5 Essential Books to Read for International Women’s Day (and every other day)
We are getting close to the 8th of March which is not only a day celebration but also an occasion to talk about what we can do to create a fairer, more balanced world.
And we can’t think of a better way to reflect on our past, present and future than by immersing ourselves in a good book.
In our roundup, we’ve included some contemporary reads and an educational, informative and important book: ‘Vagina a re-education’. A fierce rallying cry for women.
All have the power to move, challenge, inspire and teach us about the sheer diversity of women’s experiences and the struggles we face.
My Sister the Serial Killer longlisted for the Women’s Prize for Fiction
We are happy to announce that “My sister the serial killer” has been longlisted for
THE WOMEN’S PRIZE FOR FICTION 2019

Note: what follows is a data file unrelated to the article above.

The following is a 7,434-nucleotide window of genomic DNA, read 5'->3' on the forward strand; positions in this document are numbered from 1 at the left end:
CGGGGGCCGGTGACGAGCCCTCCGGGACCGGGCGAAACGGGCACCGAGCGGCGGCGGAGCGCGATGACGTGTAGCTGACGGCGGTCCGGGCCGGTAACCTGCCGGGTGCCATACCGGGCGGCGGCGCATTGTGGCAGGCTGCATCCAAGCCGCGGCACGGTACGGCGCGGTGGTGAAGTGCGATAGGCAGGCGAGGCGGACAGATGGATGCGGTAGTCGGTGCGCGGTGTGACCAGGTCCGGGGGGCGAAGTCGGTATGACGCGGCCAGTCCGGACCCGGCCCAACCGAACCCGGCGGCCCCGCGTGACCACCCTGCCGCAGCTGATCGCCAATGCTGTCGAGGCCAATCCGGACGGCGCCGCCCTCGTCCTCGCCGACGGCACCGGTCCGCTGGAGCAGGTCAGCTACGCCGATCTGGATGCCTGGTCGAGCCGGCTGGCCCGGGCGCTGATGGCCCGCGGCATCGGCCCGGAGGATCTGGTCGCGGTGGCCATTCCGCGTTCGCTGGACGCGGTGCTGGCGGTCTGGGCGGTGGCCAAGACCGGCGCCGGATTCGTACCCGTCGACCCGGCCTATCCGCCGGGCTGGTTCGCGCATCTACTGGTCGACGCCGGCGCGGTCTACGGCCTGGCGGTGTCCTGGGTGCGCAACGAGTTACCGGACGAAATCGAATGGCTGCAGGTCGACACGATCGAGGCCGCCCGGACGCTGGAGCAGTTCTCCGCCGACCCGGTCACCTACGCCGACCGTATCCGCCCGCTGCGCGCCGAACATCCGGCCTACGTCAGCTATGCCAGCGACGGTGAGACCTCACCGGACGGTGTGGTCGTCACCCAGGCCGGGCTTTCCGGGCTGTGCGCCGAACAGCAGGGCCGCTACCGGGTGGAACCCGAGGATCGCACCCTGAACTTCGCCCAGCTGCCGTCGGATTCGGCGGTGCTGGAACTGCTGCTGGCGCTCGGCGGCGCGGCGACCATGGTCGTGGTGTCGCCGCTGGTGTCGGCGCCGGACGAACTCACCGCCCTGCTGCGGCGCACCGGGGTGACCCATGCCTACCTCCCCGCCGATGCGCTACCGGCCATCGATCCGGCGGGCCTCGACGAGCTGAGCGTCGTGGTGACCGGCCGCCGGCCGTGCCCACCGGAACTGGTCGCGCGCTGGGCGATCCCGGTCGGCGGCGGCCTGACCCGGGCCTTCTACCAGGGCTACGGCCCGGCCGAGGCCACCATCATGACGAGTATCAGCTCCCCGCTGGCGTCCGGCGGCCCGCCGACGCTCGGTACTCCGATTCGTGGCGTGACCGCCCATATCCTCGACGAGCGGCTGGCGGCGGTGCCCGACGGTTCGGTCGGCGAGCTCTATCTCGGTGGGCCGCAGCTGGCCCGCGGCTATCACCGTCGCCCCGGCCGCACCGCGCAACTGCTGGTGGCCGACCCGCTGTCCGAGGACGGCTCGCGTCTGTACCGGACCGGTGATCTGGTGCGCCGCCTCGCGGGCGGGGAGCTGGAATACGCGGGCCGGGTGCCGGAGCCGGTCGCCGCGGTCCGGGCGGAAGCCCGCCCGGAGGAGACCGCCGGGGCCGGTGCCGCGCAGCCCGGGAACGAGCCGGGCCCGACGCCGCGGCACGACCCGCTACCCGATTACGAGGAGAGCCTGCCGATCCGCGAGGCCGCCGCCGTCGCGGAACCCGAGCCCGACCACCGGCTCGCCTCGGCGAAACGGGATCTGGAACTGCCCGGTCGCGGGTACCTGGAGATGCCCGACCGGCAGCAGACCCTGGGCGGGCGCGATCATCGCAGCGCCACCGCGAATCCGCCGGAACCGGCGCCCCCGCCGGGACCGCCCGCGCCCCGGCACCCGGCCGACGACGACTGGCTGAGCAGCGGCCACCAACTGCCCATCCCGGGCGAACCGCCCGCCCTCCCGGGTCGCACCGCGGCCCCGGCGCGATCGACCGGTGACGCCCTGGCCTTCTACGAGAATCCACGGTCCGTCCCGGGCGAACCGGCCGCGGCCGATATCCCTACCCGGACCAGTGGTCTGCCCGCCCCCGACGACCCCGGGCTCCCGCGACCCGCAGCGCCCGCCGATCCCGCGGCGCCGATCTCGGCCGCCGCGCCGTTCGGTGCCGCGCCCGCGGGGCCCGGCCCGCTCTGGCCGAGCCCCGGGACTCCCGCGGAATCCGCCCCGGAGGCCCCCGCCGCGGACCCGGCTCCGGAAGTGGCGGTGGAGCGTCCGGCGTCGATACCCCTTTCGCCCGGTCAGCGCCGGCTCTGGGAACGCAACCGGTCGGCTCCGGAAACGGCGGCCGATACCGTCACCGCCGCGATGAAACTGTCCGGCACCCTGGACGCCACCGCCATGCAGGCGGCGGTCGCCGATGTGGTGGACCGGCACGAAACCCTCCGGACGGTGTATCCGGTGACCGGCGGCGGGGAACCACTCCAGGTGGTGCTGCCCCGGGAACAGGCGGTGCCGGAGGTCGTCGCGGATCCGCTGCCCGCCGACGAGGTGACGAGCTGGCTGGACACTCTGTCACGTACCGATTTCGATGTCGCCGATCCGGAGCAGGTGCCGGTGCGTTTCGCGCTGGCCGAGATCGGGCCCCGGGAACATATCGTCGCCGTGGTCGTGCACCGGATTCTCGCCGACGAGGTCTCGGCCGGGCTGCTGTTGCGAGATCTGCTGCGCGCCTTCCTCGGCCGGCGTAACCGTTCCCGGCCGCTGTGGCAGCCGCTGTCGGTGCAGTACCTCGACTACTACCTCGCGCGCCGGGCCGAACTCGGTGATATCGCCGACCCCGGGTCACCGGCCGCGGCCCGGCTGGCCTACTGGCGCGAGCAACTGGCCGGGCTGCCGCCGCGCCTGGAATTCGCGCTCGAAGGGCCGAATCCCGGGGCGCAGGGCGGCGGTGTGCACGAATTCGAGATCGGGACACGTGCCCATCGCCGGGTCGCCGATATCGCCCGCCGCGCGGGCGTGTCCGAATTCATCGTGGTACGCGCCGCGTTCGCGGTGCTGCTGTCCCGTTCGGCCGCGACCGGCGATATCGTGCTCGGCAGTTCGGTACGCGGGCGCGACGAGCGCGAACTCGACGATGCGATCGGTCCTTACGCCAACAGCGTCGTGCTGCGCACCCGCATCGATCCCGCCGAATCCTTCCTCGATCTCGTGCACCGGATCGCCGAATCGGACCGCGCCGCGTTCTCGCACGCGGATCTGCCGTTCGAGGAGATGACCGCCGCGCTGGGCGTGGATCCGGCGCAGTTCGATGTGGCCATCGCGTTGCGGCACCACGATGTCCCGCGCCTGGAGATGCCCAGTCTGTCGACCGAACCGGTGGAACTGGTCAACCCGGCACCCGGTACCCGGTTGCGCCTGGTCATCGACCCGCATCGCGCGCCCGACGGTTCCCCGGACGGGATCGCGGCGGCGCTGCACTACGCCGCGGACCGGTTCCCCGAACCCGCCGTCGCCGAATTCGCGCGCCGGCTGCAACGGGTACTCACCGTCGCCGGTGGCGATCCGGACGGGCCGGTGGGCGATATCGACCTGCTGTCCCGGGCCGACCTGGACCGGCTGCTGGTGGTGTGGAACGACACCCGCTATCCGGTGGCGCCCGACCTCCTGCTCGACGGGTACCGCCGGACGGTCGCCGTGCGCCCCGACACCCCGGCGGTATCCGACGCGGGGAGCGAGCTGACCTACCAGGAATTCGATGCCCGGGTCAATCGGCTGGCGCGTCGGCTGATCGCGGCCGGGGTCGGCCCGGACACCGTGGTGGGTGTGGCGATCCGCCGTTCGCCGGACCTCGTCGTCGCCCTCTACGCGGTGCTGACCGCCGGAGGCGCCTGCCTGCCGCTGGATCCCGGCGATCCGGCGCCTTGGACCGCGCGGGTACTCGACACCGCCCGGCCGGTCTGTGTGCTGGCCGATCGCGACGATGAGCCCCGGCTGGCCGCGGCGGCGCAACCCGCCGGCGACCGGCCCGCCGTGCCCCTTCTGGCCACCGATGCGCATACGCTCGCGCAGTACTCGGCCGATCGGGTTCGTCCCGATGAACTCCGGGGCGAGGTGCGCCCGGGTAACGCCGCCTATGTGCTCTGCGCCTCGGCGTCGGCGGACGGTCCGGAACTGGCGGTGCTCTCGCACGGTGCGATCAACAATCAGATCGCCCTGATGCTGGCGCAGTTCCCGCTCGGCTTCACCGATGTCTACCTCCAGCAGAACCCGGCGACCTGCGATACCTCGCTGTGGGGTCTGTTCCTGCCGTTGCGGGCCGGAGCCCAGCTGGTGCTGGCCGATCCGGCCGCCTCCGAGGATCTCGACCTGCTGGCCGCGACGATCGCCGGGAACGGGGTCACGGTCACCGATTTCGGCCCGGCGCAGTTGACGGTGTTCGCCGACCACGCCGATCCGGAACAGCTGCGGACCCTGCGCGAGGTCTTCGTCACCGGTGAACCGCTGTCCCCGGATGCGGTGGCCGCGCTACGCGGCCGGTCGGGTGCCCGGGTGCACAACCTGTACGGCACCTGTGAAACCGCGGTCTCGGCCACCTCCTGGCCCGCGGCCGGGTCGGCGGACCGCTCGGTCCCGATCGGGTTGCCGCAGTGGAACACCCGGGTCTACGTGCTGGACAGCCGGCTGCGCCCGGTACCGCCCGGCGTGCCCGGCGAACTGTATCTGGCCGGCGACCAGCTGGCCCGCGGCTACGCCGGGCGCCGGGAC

The Women’s Prize for Fiction is the UK’s most prestigious annual book award celebrating & honouring women’s fiction.
Founded in 1996, the Prize was set up to celebrate originality, accessibility & excellence in writing by women and to connect world-class writers with readers everywhere.
The Premio Valle Inclán went to Megan McDowell for her translation of “Seeing Red” by Lina Meruane
Congratulations to Atlantic Fiction and Megan McDowell whose amazing translation of Lina Meruane’s SEEING RED last night won the Premio Valle Inclán.
The Premio Valle-Inclán is a literary translation prize. It is awarded by the Society of Authors of London for the best English translation of a work of Spanish literature. It is named after Ramón del Valle-Inclán.
The 2018 Translation Prizes were awarded to books across a range of genres celebrating everything from short stories to art history in translations into English from Korean, Italian, German, French, Swedish, Spanish and Arabic.
“Seeing Red raises difficult questions about the line between love, pity, and sacrifice. Yet, there is a strain of dark humour running through the novel, including word play which rewards multiple readings. The distinctive style of the novel evokes Lina’s trauma, with sentences cut off mid-thought. Translator Megan McDowell expertly captures Meruane’s voice, making the brave decision not to make the text easier for an English reader.”